Cosmonauts' Second Spacewalk Goes Smoothly

Cosmonauts' Second Spacewalk Goes Smoothly
Russian cosmonauts Sergei Volkov (in the red-striped spacesuit) and Oleg Kononenko (in the blue-striped spacesuit) venture outside the Pirs docking compartment on a roughly six-hour spacewalk July 15, 2008. (Image credit: NASA TV)

TwoRussian spacewalkers installed a docking target and changed out scienceexperiments during their second career spacewalk on Tuesday outside theInternational Space Station.

Thealmost six-hour spacewalk began on schedule at 1:08 p.m. EDT (1708 GMT)and allowed space station commander Sergei Volkov and flight engineer OlegKononenko to finish their tasks on time — despite an added, impromptu fix to adisabled ham radio antenna.

Thenormal maintenance duties stood in contrast to the first, riskier spacewalkthat took place on July 10, which required the cosmonauts to removean explosive bolt from the Russian Soyuz spacecraft docked to the spacestation. Both Volkov and Kononenko completedthat tricky task as first-time spacewalkers.

Today?ssecond spacewalk involved duties once slated for the July 10 extravehicularactivity, but pushed back due to the ongoing Russian investigation of amalfunction that caused the past two Soyuz spacecraft to subject their crews tobumpy ballisticreentries.

Thecosmonauts began the second spacewalk by installing a docking target on thezenith, or space-ward, side of the Russian Zvezda module. That will serve toguide in a new airlock, called the Mini-Research Module 2 (MRM2), which will bedelivered to the Russian part of the space station in 2009.

Thework required the spacewalkers to lift up flaps and insert an adapter intomounting holes that hold the docking target. Volkov wielded a camera to takepictures of the installation process, but both cosmonauts appeared eager to geton with the spacewalk.

?Ok,we?re not going to waste too much time on that, Oleg [Kononenko],? Volkov said,after taking several pictures.

Kononenkorode on the end of the 50-footStrela hand-powered crane to take additional photos of the space station,while Volkov maneuvered him using the crane.

Next,the two spacewalkers secured the Vsplesk or ?Burst?experiment, using clamps, wire ties, and support tethers. That physics experimentis designed to measure the effects of high energy particle streams near Earth.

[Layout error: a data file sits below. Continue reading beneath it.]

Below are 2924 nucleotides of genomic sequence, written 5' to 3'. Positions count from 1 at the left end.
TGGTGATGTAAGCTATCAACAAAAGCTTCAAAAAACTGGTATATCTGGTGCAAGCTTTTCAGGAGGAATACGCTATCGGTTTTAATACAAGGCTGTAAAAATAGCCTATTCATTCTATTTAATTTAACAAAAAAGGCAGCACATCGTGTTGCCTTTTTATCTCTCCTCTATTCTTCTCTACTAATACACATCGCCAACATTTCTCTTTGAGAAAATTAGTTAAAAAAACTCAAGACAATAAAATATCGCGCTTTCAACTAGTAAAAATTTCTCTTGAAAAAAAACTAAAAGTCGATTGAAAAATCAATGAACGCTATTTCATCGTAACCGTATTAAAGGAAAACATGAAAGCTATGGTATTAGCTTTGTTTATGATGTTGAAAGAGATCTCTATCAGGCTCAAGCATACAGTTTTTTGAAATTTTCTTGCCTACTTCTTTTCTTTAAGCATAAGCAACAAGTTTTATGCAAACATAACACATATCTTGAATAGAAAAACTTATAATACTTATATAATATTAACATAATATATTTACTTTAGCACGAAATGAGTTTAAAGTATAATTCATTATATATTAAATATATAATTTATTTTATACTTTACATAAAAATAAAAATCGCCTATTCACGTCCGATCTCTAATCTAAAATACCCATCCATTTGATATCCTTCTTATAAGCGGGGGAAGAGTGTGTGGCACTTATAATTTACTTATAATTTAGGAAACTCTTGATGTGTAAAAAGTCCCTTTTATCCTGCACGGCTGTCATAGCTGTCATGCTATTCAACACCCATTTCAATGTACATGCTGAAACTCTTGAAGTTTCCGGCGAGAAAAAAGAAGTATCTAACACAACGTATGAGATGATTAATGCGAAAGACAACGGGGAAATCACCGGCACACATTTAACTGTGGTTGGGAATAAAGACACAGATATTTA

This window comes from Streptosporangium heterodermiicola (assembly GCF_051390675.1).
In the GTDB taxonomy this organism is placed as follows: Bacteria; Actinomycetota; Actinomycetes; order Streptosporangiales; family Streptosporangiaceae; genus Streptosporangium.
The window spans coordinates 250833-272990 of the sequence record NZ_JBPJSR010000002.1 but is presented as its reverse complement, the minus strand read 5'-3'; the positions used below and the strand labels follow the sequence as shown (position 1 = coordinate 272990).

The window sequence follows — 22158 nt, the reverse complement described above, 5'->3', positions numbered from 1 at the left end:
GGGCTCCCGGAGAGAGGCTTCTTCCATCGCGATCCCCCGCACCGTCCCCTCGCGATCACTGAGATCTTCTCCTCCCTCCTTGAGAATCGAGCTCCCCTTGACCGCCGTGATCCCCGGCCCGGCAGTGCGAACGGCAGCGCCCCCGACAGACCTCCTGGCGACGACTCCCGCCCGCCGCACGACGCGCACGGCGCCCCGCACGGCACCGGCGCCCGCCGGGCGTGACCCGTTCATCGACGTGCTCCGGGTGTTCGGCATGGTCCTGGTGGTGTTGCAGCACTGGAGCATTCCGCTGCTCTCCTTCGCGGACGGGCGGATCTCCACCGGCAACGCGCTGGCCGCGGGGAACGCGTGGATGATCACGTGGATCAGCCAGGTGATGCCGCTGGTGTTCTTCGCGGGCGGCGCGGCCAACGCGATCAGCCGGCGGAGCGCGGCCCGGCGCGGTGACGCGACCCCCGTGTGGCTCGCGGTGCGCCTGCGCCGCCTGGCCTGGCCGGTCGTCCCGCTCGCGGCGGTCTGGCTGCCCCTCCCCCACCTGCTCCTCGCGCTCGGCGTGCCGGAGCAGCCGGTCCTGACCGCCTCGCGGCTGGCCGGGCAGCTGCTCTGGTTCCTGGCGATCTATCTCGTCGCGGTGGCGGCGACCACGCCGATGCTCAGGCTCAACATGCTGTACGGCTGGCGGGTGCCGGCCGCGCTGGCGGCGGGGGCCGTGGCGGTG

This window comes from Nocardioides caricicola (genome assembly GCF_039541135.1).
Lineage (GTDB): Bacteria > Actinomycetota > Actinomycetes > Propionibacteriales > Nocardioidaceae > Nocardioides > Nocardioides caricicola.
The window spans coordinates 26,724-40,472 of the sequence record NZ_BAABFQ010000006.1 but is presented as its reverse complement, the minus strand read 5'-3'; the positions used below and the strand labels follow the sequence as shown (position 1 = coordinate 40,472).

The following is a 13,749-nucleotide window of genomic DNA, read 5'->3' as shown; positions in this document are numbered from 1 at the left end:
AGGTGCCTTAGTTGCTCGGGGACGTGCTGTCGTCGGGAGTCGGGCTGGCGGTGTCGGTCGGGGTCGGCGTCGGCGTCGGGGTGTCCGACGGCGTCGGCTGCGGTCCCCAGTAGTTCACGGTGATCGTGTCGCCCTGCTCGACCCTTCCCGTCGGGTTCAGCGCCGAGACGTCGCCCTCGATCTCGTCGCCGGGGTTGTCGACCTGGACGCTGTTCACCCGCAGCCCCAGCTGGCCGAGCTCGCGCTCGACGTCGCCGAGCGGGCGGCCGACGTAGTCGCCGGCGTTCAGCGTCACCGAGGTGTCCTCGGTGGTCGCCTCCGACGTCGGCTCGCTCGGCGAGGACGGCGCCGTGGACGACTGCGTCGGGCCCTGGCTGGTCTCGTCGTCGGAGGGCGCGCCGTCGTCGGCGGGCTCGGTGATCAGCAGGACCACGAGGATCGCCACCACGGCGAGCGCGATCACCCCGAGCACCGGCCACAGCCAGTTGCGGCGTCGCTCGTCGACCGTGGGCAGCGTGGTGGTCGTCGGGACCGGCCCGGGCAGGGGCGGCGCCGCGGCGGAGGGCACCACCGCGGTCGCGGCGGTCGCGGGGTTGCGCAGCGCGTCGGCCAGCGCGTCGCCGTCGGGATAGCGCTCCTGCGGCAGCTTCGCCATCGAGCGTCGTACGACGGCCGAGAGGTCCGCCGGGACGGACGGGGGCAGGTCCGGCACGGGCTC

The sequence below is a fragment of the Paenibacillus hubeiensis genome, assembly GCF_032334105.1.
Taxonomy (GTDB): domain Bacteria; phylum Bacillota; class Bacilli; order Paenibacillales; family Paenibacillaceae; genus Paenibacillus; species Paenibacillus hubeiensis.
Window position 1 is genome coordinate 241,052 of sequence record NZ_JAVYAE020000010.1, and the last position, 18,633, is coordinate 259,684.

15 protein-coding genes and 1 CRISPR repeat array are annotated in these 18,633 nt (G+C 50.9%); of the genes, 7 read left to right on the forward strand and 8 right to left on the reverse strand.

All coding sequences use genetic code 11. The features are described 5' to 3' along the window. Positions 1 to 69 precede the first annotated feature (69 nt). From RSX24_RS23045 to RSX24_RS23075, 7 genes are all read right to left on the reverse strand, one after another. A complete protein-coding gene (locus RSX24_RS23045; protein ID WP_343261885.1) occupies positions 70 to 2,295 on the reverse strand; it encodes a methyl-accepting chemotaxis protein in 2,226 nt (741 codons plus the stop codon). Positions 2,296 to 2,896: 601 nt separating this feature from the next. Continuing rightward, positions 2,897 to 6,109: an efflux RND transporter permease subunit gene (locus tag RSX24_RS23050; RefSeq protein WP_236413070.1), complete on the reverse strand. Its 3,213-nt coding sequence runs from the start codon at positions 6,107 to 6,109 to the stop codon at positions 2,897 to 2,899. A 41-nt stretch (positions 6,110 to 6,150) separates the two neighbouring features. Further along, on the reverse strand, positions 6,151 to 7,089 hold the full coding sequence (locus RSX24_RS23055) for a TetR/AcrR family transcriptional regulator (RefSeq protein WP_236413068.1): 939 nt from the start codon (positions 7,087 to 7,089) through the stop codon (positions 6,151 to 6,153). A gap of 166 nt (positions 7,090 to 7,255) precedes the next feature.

Thecosmonauts took a breather to relax and gaze upon ?beautiful? thunderstorms onEarth, before finally receiving word that the ?Burst? experiment had startedfunctioning.

?Wehave telemetry,? said Russian mission control. ?Vsplesk is alive.?

Volkovwas directed to take time out of the schedule to fix a ham radio antenna thathad been disabled. The space station commander straightened out the ham antennaand fitted it back into its vertical slot.

?Pleaselet me go home,? Volkov joked. ?I guess we?ve done it all for today??

Heand Kononenko then turned to the final task of retrieving the Bioriskexperiment?s payload, which was installed by Expedition 15 crew members last summer. Thatexperiment studied the effects of space radiation and zero gravity on microorganisms.

Kononenkomoved to the experiment location and removed the Biorisk containers, whileVolkov retrieved a foot restraint from where it had been temporarily stowed.That same foot restraint had given Kononenko trouble on the first spacewalkwhen attached to the Strela hand-powered crane.

Thespacewalkers finally reentered the Pirs docking compartment and closed thehatch at 7:02 p.m. EDT (2302 GMT).

Mission controllers conveyed thanksfor the completion of the assigned tasks and the impromptu fix of the radioantenna, and remarked upon the July 10 spacewalk as well.

?Eventhe first attempt was perfect,? Russian mission control told the cosmonauts.?Everything was done professionally.?

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Contributing Writer

Jeremy Hsu is science writer based in New York City whose work has appeared in Scientific American, Discovery Magazine, Backchannel, and IEEE Spectrum, among others. He joined the and Live Science teams in 2010 as a Senior Writer and is currently the Editor-in-Chief of Indicate Media.  Jeremy studied history and sociology of science at the University of Pennsylvania, and earned a master's degree in journalism from the NYU Science, Health and Environmental Reporting Program. You can find Jeremy's latest project on Twitter